Jackson, Mississippi Child Custody Lawyer and Divorce Attorney: Protect Your Family and Get Peace of Mind
When parents divorce, the divorce decree will specify with whom the divorcing couple’s children will live the majority of the time. This is known as physical custody. In many situations, physical custody is awarded to one parent while the other parent is awarded visitation rights. Just as often, though, both parents are awarded joint legal custody of their children which includes the right to make decisions about their education, health care, religion, and other important matters concerning their welfare. Some divorcing parents opt for a joint custody arrangement, wherein a child spends an equal amount of time with both parents. Split custody may occur when siblings remain with different parents after a divorce.
Sometimes, parents work out these arrangements between themselves, either voluntarily or with the assistance of their attorneys or a mediator. When they are unable to reach an amicable resolution, the court will intervene and make a decision based on the child’s best interests. In Mississippi, the chancery courts can award custody to one or both parents, or even to a third-party, as stipulated in the Mississippi Code, Title 93, Section 93-5-24.
One of the most important factors the court considers when determining custody is which parent has been the child’s primary caretaker, assuming most of the following responsibilities: bathing, grooming, dressing, feeding, purchasing and washing clothes, making health care arrangements, fostering participation in extracurricular activities, teaching, etc. While in the past, this has most often resulted in a mother being granted custody. However, in Mississippi, it is now presumed that mothers and fathers are equally entitled to the custody of their children.
Factors the Court May Consider for Child Custody in Mississippi
Other factors the court may consider include those enumerated in the 1983 Mississippi Supreme Court case of Albright v. Albright, and known as the Albright Factors:
- The age, health, and sex of child
- If older than 12 years – the wishes of the child
- The nature or quality of the parents’ relationship with the child
- The parenting skills of each parent
- The mental and physical health of the parents
- Any religious, cultural, financial, or employment considerations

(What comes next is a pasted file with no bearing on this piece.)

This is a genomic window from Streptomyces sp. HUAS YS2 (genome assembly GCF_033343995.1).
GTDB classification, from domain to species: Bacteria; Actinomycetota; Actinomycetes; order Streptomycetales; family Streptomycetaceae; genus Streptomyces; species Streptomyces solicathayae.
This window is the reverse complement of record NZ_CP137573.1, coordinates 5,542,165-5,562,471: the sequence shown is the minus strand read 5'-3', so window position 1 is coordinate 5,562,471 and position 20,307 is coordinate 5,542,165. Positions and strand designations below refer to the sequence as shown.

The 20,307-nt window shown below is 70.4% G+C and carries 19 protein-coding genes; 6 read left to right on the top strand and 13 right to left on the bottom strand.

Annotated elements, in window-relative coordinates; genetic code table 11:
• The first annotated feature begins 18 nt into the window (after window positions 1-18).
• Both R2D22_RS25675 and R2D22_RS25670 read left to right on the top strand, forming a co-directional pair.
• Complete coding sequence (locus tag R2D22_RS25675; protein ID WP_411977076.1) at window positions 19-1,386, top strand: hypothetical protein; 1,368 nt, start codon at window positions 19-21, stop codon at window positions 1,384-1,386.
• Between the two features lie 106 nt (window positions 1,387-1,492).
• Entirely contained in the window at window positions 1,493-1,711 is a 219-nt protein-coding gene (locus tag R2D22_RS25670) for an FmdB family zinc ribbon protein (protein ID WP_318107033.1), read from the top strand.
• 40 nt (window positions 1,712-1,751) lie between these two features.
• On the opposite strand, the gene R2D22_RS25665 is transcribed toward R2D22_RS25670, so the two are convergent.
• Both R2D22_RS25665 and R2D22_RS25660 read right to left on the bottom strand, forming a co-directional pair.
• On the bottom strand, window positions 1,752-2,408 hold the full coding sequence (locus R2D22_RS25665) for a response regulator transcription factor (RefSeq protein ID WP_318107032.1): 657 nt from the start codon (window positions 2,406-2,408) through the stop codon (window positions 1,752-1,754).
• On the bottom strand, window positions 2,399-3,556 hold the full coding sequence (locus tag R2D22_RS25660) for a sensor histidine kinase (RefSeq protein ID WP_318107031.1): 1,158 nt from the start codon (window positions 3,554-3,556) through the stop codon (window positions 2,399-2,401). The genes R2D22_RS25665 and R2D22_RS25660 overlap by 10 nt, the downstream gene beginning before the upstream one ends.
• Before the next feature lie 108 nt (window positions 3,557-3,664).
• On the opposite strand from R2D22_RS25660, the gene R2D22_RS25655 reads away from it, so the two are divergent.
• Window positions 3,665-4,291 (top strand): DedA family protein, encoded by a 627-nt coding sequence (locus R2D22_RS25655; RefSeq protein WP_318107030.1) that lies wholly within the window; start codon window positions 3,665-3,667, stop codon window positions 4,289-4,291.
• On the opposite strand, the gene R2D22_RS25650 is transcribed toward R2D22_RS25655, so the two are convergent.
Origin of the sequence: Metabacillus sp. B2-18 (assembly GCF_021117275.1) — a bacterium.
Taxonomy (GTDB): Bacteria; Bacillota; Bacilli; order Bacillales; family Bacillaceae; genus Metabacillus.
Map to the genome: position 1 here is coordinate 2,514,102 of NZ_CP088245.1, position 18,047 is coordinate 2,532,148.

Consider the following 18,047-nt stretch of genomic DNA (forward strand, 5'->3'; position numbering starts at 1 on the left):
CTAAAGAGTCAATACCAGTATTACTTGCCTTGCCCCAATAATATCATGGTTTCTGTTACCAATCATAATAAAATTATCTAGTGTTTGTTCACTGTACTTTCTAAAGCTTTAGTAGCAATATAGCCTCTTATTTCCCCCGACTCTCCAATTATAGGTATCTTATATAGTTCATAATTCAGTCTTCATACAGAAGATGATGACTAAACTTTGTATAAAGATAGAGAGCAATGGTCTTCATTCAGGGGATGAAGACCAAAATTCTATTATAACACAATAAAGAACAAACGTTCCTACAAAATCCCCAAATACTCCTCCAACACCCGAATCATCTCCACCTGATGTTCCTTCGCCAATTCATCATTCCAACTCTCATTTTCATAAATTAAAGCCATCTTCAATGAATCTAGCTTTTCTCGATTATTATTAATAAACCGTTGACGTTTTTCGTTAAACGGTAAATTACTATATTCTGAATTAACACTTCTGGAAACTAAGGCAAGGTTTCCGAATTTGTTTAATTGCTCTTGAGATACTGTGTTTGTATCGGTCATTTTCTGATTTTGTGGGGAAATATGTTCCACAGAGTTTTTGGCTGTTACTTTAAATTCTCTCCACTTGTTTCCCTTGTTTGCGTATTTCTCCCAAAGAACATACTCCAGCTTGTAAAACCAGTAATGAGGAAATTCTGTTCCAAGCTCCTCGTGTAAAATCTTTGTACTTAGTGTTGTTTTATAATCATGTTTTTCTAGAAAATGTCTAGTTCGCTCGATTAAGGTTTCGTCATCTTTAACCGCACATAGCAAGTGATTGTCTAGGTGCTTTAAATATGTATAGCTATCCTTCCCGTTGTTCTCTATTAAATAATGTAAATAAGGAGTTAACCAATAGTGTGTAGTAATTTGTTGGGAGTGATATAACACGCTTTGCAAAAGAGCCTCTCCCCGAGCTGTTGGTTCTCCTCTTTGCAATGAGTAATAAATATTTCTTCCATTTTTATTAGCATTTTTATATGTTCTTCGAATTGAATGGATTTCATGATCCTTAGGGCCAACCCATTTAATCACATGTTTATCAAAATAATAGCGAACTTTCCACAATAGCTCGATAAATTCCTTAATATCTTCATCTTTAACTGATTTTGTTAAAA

- The child’s need for a stable home environment
- The moral fitness of the parents
- The child’s ties to school and community
- Any evidence of physical or emotional abuse proffered by a parent
- Any evidence of drug or alcohol abuse by a parent
- Any other factors the court believes is relevant to the parent/child relationship
Overall, the polestar consideration for the court when making a custody determination is the child’s best interest.
Common Child Custody Arrangements
A few of the more common arrangements for custody include the following:
Joint legal and physical custody
This is where parents share decision-making responsibility and have equal (or close to equal) parenting time with their children.
Joint legal custody
In this situation, one parent has sole physical custody and the other having the right to regular visitation (e.g., alternating weekends, summers, some holidays).
Joint physical custody
In this instance, one parent has legal custody and the right to make all decisions regarding the child’s welfare.
Sole legal and physical custody
Sole legal and physical custody is given to one parent, with the other parent having the right to regular visitation (e.g., alternating weekends, summers, some holidays).
Courts in Mississippi Often Favor Joint Custody
Of the above, Mississippi courts are most in favor of joint custody upon request of the parents, deeming that that arrangement is presumed to be in the best interests of the child. Joint physical custody allows each parent to have significant, although not necessarily equal, time with a child. Joint physical custody may be structured in a variety of ways. Time may be divided on a weekly basis or by alternating weeks, months, half-years, or even years.
Joint custody requires an ability to cooperate. Proximity is also important, and, as a general rule, joint physical custody is feasible only if the parties live within a reasonable distance of one another. However, parents may share joint legal custody successfully, even if they live a great distance apart. A court’s decree of joint custody can be modified without requiring proof that one of the parents is providing inadequate care. The triggering event is more likely to be a change that makes the arrangement unworkable, such as one parent’s relocation or other serious conflict.
Child Custody Modifications
A court’s decree of sole custody can be modified if there is a material change of circumstances in the home of the custodial parent that adversely affects the child, and the non-custodial parent can provide a more suitable home environment. Similarly, the court can modify a visitation order if the petitioner proves that it is not working and is not in the child’s best interest. Visitation can always be restricted when a parent’s behavior places a child in danger.
Get An Attorney Consultation Regarding Your Divorce and/or Child Custody Matters
If you are divorcing and seeking custody of your child, or have any other questions regarding child custody, and/or visitation rights, it is critical that you retain the services of an experienced family law attorney. The issues of child custody are complex and difficult to navigate. The law office of Maley & Nicholas has the knowledge and expertise to advise you in these matters and represent your best interests. Call us to schedule a consultation with an attorney.